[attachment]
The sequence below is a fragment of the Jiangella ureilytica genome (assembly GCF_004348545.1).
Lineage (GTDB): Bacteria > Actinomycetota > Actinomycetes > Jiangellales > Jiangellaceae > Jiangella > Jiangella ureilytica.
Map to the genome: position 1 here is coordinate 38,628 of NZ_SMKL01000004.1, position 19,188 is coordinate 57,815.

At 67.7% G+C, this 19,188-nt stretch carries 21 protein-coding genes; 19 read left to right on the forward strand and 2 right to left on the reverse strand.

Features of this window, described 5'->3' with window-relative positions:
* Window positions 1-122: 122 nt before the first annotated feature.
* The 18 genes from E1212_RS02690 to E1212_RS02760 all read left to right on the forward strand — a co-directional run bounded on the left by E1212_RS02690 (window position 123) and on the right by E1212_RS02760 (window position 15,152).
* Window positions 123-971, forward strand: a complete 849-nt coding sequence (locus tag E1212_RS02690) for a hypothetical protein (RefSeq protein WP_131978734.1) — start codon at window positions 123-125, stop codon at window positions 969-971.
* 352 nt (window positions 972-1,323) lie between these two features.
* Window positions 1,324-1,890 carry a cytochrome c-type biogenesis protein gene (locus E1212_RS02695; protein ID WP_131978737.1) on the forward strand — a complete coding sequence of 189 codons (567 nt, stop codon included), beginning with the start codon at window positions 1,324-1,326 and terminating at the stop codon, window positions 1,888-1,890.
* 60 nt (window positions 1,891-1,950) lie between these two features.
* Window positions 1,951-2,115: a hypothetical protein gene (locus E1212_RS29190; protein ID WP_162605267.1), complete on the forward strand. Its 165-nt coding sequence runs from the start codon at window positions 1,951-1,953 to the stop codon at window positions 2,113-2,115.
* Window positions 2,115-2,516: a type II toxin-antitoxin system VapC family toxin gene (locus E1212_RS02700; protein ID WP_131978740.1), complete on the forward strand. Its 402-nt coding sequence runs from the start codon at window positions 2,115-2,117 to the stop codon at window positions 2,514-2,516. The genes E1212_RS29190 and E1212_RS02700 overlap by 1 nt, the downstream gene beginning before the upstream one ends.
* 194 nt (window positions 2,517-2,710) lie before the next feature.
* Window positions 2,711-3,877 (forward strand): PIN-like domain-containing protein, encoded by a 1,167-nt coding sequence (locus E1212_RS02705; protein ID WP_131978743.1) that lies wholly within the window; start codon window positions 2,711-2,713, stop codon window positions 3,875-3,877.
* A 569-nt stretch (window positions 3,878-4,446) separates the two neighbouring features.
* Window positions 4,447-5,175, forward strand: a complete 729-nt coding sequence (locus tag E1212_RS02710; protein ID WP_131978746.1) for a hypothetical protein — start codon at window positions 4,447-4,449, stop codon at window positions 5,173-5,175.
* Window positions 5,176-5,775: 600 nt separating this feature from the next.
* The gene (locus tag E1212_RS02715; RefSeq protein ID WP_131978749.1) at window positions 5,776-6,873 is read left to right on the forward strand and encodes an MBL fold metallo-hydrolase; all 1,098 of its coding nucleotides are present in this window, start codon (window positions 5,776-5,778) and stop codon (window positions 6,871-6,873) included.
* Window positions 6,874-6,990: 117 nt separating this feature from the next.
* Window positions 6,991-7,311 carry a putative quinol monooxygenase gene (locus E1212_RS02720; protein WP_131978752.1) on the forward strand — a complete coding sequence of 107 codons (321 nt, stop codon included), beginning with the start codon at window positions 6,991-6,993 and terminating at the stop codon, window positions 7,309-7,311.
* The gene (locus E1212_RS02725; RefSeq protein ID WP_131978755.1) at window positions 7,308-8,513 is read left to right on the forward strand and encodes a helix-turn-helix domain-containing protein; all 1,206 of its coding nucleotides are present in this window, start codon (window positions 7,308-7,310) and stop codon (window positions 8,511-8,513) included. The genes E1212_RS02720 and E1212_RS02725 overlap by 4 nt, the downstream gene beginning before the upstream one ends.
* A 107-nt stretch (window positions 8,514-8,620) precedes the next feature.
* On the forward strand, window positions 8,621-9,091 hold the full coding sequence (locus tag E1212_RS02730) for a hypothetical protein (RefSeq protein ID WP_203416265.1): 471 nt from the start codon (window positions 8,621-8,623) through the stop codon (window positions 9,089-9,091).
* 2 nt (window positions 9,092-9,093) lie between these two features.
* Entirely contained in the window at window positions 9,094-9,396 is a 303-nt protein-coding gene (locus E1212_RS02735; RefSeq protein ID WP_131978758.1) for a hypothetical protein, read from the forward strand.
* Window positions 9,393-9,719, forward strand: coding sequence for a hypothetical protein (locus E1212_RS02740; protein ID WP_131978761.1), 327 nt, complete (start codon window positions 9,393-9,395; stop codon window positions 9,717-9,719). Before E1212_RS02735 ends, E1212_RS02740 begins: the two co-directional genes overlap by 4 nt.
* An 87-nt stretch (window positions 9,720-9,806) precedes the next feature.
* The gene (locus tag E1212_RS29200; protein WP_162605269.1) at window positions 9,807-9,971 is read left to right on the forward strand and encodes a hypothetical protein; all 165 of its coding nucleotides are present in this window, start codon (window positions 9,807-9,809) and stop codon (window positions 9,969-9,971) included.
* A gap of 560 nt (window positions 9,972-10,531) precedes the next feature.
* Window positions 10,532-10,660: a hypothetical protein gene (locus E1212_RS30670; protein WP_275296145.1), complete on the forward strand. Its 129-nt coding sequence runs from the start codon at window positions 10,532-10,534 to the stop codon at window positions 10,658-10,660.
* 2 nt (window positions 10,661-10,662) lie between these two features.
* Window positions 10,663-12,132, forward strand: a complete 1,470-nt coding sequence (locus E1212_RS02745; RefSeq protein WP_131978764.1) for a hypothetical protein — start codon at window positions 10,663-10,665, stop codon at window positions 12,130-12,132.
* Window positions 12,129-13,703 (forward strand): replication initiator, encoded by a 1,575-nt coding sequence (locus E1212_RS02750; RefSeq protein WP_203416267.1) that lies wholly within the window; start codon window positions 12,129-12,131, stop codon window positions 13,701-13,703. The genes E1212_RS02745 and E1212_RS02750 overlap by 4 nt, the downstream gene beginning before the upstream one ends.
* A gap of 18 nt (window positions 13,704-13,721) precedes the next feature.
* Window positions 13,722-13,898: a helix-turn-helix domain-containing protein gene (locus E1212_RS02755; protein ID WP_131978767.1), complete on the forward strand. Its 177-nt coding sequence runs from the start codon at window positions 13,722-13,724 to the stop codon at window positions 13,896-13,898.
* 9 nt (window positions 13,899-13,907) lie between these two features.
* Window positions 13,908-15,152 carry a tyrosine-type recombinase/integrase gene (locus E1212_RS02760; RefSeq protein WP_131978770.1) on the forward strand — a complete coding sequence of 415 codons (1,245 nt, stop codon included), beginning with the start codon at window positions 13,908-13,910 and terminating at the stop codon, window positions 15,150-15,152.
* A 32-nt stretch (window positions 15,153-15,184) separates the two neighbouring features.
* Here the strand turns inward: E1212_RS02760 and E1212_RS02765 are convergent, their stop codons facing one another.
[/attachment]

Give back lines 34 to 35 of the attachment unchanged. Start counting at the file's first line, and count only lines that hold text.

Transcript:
* Window positions 12,129-13,703 (forward strand): replication initiator, encoded by a 1,575-nt coding sequence (locus E1212_RS02750; RefSeq protein WP_203416267.1) that lies wholly within the window; start codon window positions 12,129-12,131, stop codon window positions 13,701-13,703. The genes E1212_RS02745 and E1212_RS02750 overlap by 4 nt, the downstream gene beginning before the upstream one ends.
* A gap of 18 nt (window positions 13,704-13,721) precedes the next feature.